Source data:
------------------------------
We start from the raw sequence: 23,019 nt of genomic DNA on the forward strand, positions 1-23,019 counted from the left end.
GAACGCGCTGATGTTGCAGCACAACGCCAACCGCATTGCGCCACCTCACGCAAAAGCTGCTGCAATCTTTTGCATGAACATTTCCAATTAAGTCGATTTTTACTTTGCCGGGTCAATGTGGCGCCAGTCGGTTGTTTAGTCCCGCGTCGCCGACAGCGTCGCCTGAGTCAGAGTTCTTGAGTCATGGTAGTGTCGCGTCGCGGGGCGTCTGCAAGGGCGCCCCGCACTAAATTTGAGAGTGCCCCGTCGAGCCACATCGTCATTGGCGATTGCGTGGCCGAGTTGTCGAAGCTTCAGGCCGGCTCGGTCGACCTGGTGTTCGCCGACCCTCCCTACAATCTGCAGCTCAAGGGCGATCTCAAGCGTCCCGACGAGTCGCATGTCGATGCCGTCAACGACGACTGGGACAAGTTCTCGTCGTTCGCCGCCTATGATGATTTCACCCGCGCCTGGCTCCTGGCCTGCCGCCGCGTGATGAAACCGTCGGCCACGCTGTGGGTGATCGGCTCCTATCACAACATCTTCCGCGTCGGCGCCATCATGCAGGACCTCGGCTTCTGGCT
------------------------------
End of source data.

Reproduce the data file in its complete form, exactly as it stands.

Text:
We start from the raw sequence: 23,019 nt of genomic DNA on the forward strand, positions 1-23,019 counted from the left end.
GAACGCGCTGATGTTGCAGCACAACGCCAACCGCATTGCGCCACCTCACGCAAAAGCTGCTGCAATCTTTTGCATGAACATTTCCAATTAAGTCGATTTTTACTTTGCCGGGTCAATGTGGCGCCAGTCGGTTGTTTAGTCCCGCGTCGCCGACAGCGTCGCCTGAGTCAGAGTTCTTGAGTCATGGTAGTGTCGCGTCGCGGGGCGTCTGCAAGGGCGCCCCGCACTAAATTTGAGAGTGCCCCGTCGAGCCACATCGTCATTGGCGATTGCGTGGCCGAGTTGTCGAAGCTTCAGGCCGGCTCGGTCGACCTGGTGTTCGCCGACCCTCCCTACAATCTGCAGCTCAAGGGCGATCTCAAGCGTCCCGACGAGTCGCATGTCGATGCCGTCAACGACGACTGGGACAAGTTCTCGTCGTTCGCCGCCTATGATGATTTCACCCGCGCCTGGCTCCTGGCCTGCCGCCGCGTGATGAAACCGTCGGCCACGCTGTGGGTGATCGGCTCCTATCACAACATCTTCCGCGTCGGCGCCATCATGCAGGACCTCGGCTTCTGGCT